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In The Practicing Photographer, photographer and teacher Ben Long shares a weekly serving of photographic instruction and inspiration. Each installment focuses on a photographic shooting scenario, a piece of gear, or a software technique. Each installment concludes with a call to action designed to inspire you to pick up your camera (or your mouse or smartphone) to try the technique for yourself.
I'm out shooting. No, I am, I got my camera, I'm in this beautiful location, and, I'm shooting. Everything that I shoot looks like something I've shot before, or it looks like something that I think somebody else has shot, or it looks like a cliche, or it just looks like If you've ever felt this, or if you've ever experienced this, then you know this awful feeling and, it's the problem of having an editor that's sitting right next to your eye, going, ooh, no, that's not a good picture, I wouldn't blah, blah, bleh. And it's going on and on, and you can't shut it up.
I've gone into my head, I'm overthinking all of this, I need to just get back to taking pictures and I can't find my way back there. That happens to all photographers, it happens to me a lot, particularly when I try to shoot in the same locations. All the time. I live in a beautiful neighborhood in San Francisco, and sometimes I just go out and I can't see anything because I feel like I've seen it all before, which is ridiculous. There's always something new to be found at a location. So, I'm going to offer a suggestion for something you can experiment with by way of trying to get yourself out of this hole that I'm talking about.
As I said the problem is I'm over thinking it. I've made a photographic process a little too precious. It's just taking pictures its not that big a deal. It doesn't matter if someone else has already shot it, it doesn't matter if I've shot it. I need to get back into a space of seeing for the sake of seeing rather than seeing for the sake of generating a commodity of some kind that I'm then going to subscribe some value to. So to prevent myself from getting home and feeling like I only shot bad pictures.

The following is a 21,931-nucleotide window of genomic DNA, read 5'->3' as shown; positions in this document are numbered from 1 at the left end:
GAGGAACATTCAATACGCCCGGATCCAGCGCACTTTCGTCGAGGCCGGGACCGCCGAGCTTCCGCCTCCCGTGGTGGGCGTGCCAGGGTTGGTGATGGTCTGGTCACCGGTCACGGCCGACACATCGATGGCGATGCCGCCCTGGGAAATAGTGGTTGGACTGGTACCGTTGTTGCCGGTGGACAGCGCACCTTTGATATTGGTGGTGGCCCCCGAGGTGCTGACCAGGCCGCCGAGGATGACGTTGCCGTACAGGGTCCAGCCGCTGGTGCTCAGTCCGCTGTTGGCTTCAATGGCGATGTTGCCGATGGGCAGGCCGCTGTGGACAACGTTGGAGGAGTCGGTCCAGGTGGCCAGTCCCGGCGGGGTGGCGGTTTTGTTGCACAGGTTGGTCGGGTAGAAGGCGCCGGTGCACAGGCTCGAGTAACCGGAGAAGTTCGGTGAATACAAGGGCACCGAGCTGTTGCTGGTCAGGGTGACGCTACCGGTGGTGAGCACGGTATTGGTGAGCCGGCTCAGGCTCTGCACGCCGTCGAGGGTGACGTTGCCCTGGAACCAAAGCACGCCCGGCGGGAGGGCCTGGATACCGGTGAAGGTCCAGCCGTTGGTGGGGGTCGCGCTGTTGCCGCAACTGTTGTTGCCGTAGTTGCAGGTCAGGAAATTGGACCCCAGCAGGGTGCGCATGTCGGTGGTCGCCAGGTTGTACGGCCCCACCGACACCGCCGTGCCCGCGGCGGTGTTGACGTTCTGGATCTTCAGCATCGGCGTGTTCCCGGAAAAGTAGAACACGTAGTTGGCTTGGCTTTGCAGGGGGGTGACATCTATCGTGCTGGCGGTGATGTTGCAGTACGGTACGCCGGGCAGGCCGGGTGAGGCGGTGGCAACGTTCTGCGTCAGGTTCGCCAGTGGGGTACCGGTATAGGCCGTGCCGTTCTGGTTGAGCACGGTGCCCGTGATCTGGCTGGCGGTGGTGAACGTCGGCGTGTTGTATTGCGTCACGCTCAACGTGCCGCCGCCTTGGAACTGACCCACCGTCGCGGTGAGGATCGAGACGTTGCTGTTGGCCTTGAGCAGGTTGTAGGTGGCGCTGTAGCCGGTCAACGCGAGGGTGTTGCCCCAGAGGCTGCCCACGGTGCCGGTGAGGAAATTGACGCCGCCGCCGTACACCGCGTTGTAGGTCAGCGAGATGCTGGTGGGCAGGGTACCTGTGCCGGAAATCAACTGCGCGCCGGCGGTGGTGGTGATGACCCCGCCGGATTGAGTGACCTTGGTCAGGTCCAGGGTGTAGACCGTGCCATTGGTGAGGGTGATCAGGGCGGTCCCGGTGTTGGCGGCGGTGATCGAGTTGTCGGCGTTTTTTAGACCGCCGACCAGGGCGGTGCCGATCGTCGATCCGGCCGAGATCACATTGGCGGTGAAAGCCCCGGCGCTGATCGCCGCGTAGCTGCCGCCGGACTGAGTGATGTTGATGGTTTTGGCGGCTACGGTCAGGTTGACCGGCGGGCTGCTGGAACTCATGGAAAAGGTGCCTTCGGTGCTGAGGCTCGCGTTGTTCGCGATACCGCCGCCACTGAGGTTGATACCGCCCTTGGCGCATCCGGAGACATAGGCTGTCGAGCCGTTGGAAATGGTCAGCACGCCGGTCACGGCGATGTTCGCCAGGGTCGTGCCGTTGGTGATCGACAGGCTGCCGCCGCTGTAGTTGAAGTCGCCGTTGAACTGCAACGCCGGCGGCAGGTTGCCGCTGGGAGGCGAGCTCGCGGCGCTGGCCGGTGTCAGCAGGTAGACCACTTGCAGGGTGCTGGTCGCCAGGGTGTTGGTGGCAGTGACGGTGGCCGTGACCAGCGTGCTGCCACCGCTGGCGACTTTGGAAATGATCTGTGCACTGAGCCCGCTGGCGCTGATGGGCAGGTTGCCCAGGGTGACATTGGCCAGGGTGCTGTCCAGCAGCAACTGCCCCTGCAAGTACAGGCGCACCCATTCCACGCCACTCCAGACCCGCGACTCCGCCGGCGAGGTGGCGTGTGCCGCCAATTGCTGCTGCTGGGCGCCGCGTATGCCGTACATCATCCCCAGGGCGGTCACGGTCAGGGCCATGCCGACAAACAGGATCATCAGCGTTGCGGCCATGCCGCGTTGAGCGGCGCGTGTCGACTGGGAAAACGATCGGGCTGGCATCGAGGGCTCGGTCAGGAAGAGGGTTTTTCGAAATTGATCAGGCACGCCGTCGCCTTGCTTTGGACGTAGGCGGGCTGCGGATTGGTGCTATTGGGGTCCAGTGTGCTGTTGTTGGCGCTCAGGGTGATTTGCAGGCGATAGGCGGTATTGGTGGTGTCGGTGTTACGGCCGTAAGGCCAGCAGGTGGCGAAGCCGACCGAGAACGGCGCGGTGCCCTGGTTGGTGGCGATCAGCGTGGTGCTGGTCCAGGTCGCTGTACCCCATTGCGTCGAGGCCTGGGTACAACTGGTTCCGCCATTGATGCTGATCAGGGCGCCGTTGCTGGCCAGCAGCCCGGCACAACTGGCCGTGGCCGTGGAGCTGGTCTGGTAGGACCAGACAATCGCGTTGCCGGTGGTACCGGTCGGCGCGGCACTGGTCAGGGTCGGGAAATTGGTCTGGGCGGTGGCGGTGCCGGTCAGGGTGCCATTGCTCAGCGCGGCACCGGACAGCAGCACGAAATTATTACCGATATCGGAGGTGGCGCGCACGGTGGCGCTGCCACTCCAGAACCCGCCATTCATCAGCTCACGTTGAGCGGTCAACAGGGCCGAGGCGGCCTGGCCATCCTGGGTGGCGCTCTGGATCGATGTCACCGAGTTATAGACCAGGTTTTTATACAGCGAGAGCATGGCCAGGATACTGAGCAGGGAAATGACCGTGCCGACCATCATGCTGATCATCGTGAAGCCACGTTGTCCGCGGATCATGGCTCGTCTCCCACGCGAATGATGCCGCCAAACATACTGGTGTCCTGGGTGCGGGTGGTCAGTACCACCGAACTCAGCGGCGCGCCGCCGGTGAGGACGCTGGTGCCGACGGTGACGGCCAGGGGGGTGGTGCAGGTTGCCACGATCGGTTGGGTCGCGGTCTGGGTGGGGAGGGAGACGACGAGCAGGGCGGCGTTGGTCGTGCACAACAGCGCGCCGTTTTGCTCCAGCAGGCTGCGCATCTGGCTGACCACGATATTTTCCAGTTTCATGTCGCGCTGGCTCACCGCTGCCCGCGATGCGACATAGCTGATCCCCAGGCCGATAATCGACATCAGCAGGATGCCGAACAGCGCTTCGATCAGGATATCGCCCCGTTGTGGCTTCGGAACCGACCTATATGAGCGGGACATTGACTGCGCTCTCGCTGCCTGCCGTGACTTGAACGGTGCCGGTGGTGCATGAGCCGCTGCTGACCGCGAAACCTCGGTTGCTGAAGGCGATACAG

I'm going to prevent the possibility of getting home with any pictures at all. I'm going to take the media card out of my camera. And I'm going to go shoot. This may sound like a really weird idea. But I've done this before. And it's actually pretty helpful. I've taken the memory card out. I need to insure that my camera can shoot with the memory card out. And sometimes that's a setting in your camera. On Cannon cameras, it's shoot without card. I'll have to look up what it is in here. There is a way of making sure that it will still operate completely. metering will work, modes will work, all that stuff. I'll be able to take pictures. I, I need it to work like a real camera.
I just don't want it to record any pictures. Now, doesn't matter. No one's ever going to see them. I'm not even going to see them again. This is an exercise in simply practicing the visualization of seeing a photograph. It's not an exercise in the practice of actually making a photograph. So I'm going to try this. I'm going to go out now and shoot without this card in my camera. I'm going to go through my normal process of shooting, and I'm hoping that this over thinking thing is going to calm down. So if what I described at the beginning of this video is something that you've felt before, give this a try. You can just try it for an afternoon. You don't even have to commit to it for a whole afternoon.
If you really want it to work though, take the card out before you leave, leave it at home. Don't give yourself an out. Now you might find yourself a little frustrated if suddenly you see the greatest photograph in the world and you can't capture it. You know what? There's always another greatest photograph in the world. They're actually not that rare when you're really seeing them. So give this a try if you get stuck. Take the card out of your camera, go for a shoot and see how it feels.
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